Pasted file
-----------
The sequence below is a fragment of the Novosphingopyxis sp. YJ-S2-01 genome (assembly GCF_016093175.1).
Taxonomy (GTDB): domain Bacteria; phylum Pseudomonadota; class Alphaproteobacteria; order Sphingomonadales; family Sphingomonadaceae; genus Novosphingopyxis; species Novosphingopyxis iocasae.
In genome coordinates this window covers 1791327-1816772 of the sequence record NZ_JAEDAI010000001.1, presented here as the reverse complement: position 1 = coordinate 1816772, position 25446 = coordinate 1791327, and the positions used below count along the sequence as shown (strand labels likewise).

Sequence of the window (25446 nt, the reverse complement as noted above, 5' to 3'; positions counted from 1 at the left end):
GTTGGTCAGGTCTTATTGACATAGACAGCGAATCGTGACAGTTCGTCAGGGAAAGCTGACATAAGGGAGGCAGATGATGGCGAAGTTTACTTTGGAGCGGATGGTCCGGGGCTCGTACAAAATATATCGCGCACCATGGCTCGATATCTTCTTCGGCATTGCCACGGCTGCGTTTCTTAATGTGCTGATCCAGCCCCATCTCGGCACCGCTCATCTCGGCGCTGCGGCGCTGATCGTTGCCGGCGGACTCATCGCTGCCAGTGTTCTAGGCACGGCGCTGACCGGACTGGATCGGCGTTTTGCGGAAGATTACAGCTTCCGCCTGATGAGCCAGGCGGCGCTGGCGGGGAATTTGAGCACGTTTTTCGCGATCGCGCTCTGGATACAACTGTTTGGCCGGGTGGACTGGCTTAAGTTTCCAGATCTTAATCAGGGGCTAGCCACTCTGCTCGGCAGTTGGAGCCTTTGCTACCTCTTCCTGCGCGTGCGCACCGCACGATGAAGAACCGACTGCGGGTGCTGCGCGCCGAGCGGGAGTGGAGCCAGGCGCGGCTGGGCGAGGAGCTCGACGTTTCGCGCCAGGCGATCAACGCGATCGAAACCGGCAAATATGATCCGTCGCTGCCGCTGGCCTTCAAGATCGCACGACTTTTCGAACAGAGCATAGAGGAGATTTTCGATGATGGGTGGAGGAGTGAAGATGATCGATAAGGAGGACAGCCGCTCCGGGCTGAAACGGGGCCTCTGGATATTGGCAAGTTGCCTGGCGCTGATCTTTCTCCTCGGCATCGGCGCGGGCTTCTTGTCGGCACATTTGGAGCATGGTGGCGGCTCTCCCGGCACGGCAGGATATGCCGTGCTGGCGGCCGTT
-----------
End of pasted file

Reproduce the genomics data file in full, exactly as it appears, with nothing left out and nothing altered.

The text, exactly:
The sequence below is a fragment of the Novosphingopyxis sp. YJ-S2-01 genome (assembly GCF_016093175.1).
Taxonomy (GTDB): domain Bacteria; phylum Pseudomonadota; class Alphaproteobacteria; order Sphingomonadales; family Sphingomonadaceae; genus Novosphingopyxis; species Novosphingopyxis iocasae.
In genome coordinates this window covers 1791327-1816772 of the sequence record NZ_JAEDAI010000001.1, presented here as the reverse complement: position 1 = coordinate 1816772, position 25446 = coordinate 1791327, and the positions used below count along the sequence as shown (strand labels likewise).

Sequence of the window (25446 nt, the reverse complement as noted above, 5' to 3'; positions counted from 1 at the left end):
GTTGGTCAGGTCTTATTGACATAGACAGCGAATCGTGACAGTTCGTCAGGGAAAGCTGACATAAGGGAGGCAGATGATGGCGAAGTTTACTTTGGAGCGGATGGTCCGGGGCTCGTACAAAATATATCGCGCACCATGGCTCGATATCTTCTTCGGCATTGCCACGGCTGCGTTTCTTAATGTGCTGATCCAGCCCCATCTCGGCACCGCTCATCTCGGCGCTGCGGCGCTGATCGTTGCCGGCGGACTCATCGCTGCCAGTGTTCTAGGCACGGCGCTGACCGGACTGGATCGGCGTTTTGCGGAAGATTACAGCTTCCGCCTGATGAGCCAGGCGGCGCTGGCGGGGAATTTGAGCACGTTTTTCGCGATCGCGCTCTGGATACAACTGTTTGGCCGGGTGGACTGGCTTAAGTTTCCAGATCTTAATCAGGGGCTAGCCACTCTGCTCGGCAGTTGGAGCCTTTGCTACCTCTTCCTGCGCGTGCGCACCGCACGATGAAGAACCGACTGCGGGTGCTGCGCGCCGAGCGGGAGTGGAGCCAGGCGCGGCTGGGCGAGGAGCTCGACGTTTCGCGCCAGGCGATCAACGCGATCGAAACCGGCAAATATGATCCGTCGCTGCCGCTGGCCTTCAAGATCGCACGACTTTTCGAACAGAGCATAGAGGAGATTTTCGATGATGGGTGGAGGAGTGAAGATGATCGATAAGGAGGACAGCCGCTCCGGGCTGAAACGGGGCCTCTGGATATTGGCAAGTTGCCTGGCGCTGATCTTTCTCCTCGGCATCGGCGCGGGCTTCTTGTCGGCACATTTGGAGCATGGTGGCGGCTCTCCCGGCACGGCAGGATATGCCGTGCTGGCGGCCGTT